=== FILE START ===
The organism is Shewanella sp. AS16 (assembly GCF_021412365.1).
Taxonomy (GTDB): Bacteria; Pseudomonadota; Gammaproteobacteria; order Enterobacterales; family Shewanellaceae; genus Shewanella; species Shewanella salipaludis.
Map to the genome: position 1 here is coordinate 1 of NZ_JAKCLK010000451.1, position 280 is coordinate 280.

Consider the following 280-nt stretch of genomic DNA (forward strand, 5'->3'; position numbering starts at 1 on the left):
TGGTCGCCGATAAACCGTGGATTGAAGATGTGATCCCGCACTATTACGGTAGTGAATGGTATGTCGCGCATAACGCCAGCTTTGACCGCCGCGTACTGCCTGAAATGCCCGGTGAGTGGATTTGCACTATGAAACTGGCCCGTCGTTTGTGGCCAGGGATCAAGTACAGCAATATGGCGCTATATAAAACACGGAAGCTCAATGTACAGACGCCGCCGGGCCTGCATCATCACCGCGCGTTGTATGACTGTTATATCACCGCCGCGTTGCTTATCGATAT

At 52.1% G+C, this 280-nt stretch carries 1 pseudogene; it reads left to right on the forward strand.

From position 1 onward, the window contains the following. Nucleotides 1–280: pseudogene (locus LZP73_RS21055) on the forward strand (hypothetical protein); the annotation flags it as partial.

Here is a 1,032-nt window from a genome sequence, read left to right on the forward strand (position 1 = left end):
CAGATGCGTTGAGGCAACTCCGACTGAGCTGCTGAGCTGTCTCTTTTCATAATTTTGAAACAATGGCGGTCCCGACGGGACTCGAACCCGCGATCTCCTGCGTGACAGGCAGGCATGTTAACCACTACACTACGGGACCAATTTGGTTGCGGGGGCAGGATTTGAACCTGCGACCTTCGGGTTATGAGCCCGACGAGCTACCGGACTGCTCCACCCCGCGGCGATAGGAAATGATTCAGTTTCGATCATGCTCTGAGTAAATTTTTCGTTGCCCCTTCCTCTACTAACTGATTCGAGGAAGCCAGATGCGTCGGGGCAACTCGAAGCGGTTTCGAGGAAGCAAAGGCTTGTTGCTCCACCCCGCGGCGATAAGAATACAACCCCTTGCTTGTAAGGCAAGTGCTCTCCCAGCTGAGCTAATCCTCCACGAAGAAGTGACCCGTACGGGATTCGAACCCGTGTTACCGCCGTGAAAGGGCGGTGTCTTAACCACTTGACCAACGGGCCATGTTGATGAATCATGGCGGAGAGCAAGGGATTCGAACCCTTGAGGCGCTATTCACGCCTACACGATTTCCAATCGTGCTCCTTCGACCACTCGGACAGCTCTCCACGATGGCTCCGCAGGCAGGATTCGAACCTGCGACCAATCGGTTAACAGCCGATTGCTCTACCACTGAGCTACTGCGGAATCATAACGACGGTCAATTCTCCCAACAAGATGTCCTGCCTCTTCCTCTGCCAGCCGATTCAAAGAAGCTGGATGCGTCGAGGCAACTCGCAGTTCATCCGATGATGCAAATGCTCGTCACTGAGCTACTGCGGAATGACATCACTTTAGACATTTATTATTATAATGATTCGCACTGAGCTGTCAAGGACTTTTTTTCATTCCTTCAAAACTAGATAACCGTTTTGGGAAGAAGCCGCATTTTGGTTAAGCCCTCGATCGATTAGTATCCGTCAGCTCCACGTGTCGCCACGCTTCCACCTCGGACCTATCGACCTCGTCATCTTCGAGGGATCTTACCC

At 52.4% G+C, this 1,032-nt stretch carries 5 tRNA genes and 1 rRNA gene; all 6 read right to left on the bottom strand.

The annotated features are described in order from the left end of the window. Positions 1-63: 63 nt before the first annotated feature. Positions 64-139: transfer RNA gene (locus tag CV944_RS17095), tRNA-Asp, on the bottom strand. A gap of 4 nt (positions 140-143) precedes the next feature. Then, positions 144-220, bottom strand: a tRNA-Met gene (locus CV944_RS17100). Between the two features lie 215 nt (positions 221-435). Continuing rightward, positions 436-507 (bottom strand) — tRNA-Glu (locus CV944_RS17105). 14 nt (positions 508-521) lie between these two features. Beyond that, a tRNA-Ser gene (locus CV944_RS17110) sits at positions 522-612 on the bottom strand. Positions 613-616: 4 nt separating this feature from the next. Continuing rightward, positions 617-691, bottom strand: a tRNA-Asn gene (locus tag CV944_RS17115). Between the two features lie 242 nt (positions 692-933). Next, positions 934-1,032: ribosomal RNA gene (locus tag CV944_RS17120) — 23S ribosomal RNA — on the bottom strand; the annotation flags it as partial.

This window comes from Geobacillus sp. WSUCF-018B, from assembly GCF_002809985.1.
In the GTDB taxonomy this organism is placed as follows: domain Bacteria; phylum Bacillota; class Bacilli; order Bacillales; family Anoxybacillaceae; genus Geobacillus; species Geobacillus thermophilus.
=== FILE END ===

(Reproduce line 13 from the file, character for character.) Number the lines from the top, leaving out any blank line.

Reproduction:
In the GTDB taxonomy this organism is placed as follows: domain Bacteria; phylum Bacillota; class Bacilli; order Bacillales; family Anoxybacillaceae; genus Geobacillus; species Geobacillus thermophilus.